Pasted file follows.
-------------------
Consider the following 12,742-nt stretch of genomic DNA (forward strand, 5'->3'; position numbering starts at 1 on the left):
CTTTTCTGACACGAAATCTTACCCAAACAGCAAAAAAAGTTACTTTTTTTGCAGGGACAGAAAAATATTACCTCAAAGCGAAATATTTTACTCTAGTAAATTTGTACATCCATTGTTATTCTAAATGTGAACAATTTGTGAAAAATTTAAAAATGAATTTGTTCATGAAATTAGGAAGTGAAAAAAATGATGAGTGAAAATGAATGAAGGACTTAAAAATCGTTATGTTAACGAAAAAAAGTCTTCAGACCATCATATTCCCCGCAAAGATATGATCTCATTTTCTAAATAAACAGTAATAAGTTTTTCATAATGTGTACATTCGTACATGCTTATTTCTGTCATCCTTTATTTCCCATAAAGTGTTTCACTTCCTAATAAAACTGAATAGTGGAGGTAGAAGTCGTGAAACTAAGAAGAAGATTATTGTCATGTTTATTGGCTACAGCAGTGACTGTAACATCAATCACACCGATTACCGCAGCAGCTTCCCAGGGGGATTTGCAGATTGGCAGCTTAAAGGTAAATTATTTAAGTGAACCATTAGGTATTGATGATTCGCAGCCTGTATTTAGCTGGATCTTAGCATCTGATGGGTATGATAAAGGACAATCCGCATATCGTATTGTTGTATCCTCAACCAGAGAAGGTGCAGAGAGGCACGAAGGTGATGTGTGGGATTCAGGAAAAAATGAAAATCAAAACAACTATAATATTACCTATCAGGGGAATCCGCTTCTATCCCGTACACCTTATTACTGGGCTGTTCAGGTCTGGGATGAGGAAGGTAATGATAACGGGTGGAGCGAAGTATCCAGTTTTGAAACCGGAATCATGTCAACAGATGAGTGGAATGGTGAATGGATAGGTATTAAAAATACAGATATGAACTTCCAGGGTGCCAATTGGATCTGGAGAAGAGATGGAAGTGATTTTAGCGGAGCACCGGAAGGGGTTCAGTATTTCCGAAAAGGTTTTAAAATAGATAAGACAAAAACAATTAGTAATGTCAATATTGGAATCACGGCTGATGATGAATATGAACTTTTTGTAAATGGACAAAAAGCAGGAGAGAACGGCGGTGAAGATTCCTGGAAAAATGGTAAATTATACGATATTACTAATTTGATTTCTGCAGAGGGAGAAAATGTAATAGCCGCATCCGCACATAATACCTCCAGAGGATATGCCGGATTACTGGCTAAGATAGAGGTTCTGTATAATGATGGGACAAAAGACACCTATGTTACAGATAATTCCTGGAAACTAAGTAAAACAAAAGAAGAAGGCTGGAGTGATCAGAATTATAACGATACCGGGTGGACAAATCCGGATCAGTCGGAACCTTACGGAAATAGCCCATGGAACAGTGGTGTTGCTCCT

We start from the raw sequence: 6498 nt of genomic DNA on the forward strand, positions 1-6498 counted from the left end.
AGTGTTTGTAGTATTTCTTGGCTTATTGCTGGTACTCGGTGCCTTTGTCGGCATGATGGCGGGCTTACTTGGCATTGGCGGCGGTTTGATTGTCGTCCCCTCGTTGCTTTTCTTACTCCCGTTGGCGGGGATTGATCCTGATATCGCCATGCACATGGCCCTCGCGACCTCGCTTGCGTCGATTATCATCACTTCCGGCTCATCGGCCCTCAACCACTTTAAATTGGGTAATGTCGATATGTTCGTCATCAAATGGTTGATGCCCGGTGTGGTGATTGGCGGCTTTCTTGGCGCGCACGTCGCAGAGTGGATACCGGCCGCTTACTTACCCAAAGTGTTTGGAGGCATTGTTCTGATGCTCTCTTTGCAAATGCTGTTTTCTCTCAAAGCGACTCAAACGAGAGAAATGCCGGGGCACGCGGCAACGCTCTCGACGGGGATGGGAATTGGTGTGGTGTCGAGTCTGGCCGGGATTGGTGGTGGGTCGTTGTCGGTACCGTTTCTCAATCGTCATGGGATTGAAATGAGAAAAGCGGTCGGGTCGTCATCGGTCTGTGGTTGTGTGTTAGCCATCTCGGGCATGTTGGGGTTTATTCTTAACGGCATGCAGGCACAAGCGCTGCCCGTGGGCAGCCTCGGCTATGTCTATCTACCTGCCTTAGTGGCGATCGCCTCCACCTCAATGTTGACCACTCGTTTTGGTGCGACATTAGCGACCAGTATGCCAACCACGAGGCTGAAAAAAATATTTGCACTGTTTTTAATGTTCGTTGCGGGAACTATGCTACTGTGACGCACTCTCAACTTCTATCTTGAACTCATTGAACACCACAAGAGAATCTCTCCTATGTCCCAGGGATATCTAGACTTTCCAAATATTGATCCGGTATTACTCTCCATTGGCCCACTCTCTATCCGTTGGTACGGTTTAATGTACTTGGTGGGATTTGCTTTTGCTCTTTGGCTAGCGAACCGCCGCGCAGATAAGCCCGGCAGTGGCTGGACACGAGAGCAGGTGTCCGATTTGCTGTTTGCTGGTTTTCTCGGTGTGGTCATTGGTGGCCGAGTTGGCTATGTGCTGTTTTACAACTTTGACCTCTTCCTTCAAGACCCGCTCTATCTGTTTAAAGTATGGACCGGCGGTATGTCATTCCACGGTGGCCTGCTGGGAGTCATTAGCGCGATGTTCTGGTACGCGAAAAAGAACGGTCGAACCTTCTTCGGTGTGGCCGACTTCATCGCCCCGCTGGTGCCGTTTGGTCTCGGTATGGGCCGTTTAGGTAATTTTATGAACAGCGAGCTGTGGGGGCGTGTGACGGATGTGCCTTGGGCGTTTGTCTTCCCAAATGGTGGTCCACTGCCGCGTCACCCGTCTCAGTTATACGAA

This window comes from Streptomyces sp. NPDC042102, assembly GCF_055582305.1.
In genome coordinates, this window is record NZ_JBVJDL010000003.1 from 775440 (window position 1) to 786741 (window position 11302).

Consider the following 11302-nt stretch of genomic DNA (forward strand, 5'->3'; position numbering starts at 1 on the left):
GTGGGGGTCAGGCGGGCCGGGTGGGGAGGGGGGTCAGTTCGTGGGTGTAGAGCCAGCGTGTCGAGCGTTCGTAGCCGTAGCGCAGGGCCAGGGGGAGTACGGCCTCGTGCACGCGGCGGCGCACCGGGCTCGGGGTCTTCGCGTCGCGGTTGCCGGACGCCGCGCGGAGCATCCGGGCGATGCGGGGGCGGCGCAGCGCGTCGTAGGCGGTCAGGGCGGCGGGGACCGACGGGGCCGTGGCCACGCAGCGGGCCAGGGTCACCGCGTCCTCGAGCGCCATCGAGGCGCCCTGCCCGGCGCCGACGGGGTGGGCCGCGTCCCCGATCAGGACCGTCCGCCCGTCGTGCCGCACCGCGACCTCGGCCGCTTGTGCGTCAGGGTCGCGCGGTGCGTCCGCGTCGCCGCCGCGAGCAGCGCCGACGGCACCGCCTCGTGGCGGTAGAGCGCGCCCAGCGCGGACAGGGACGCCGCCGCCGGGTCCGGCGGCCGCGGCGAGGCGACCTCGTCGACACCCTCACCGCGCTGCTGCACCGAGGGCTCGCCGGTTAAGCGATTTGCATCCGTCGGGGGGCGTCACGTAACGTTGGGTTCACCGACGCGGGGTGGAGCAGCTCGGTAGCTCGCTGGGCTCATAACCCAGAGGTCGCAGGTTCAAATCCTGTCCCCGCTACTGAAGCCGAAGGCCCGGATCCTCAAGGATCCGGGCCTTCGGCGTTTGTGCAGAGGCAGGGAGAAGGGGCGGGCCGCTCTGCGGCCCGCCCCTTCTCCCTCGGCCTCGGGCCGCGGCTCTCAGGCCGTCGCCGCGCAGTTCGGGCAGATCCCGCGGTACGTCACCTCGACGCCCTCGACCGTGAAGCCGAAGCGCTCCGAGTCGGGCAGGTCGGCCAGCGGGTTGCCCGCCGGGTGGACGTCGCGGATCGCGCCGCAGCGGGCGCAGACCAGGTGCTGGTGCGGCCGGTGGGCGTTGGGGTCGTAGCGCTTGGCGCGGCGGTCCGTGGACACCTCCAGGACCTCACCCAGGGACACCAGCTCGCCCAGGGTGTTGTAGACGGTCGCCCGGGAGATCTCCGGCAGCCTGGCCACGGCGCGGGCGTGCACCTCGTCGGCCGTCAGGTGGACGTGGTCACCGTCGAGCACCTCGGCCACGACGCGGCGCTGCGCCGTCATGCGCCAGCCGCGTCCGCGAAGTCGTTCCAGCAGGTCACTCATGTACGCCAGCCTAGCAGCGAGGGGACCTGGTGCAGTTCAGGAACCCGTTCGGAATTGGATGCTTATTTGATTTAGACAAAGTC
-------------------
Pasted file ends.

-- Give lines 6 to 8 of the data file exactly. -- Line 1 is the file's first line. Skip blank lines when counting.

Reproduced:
In genome coordinates, this window is record NZ_JBVJDL010000003.1 from 775440 (window position 1) to 786741 (window position 11302).

Consider the following 11302-nt stretch of genomic DNA (forward strand, 5'->3'; position numbering starts at 1 on the left):
GTGGGGGTCAGGCGGGCCGGGTGGGGAGGGGGGTCAGTTCGTGGGTGTAGAGCCAGCGTGTCGAGCGTTCGTAGCCGTAGCGCAGGGCCAGGGGGAGTACGGCCTCGTGCACGCGGCGGCGCACCGGGCTCGGGGTCTTCGCGTCGCGGTTGCCGGACGCCGCGCGGAGCATCCGGGCGATGCGGGGGCGGCGCAGCGCGTCGTAGGCGGTCAGGGCGGCGGGGACCGACGGGGCCGTGGCCACGCAGCGGGCCAGGGTCACCGCGTCCTCGAGCGCCATCGAGGCGCCCTGCCCGGCGCCGACGGGGTGGGCCGCGTCCCCGATCAGGACCGTCCGCCCGTCGTGCCGCACCGCGACCTCGGCCGCTTGTGCGTCAGGGTCGCGCGGTGCGTCCGCGTCGCCGCCGCGAGCAGCGCCGACGGCACCGCCTCGTGGCGGTAGAGCGCGCCCAGCGCGGACAGGGACGCCGCCGCCGGGTCCGGCGGCCGCGGCGAGGCGACCTCGTCGACACCCTCACCGCGCTGCTGCACCGAGGGCTCGCCGGTTAAGCGATTTGCATCCGTCGGGGGGCGTCACGTAACGTTGGGTTCACCGACGCGGGGTGGAGCAGCTCGGTAGCTCGCTGGGCTCATAACCCAGAGGTCGCAGGTTCAAATCCTGTCCCCGCTACTGAAGCCGAAGGCCCGGATCCTCAAGGATCCGGGCCTTCGGCGTTTGTGCAGAGGCAGGGAGAAGGGGCGGGCCGCTCTGCGGCCCGCCCCTTCTCCCTCGGCCTCGGGCCGCGGCTCTCAGGCCGTCGCCGCGCAGTTCGGGCAGATCCCGCGGTACGTCACCTCGACGCCCTCGACCGTGAAGCCGAAGCGCTCCGAGTCGGGCAGGTCGGCCAGCGGGTTGCCCGCCGGGTGGACGTCGCGGATCGCGCCGCAGCGGGCGCAGACCAGGTGCTGGTGCGGCCGGTGGGCGTTGGGGTCGTAGCGCTTGGCGCGGCGGTCCGTGGACACCTCCAGGACCTCACCCAGGGACACCAGCTCGCCCAGGGTGTTGTAGACGGTCGCCCGGGAGATCTCCGGCAGCCTGGCCACGGCGCGGGCGTGCACCTCGTCGGCCGTCAGGTGGACGTGGTCACCGTCGAGCACCTCGGCCACGACGCGGCGCTGCGCCGTCATGCGCCAGCCGCGTCCGCGAAGTCGTTCCAGCAGGTCACTCATGTACGCCAGCCTAGCAGCGAGGGGACCTGGTGCAGTTCAGGAACCCGTTCGGAATTGGATGCTTATTTGATTTAGACAAAGTC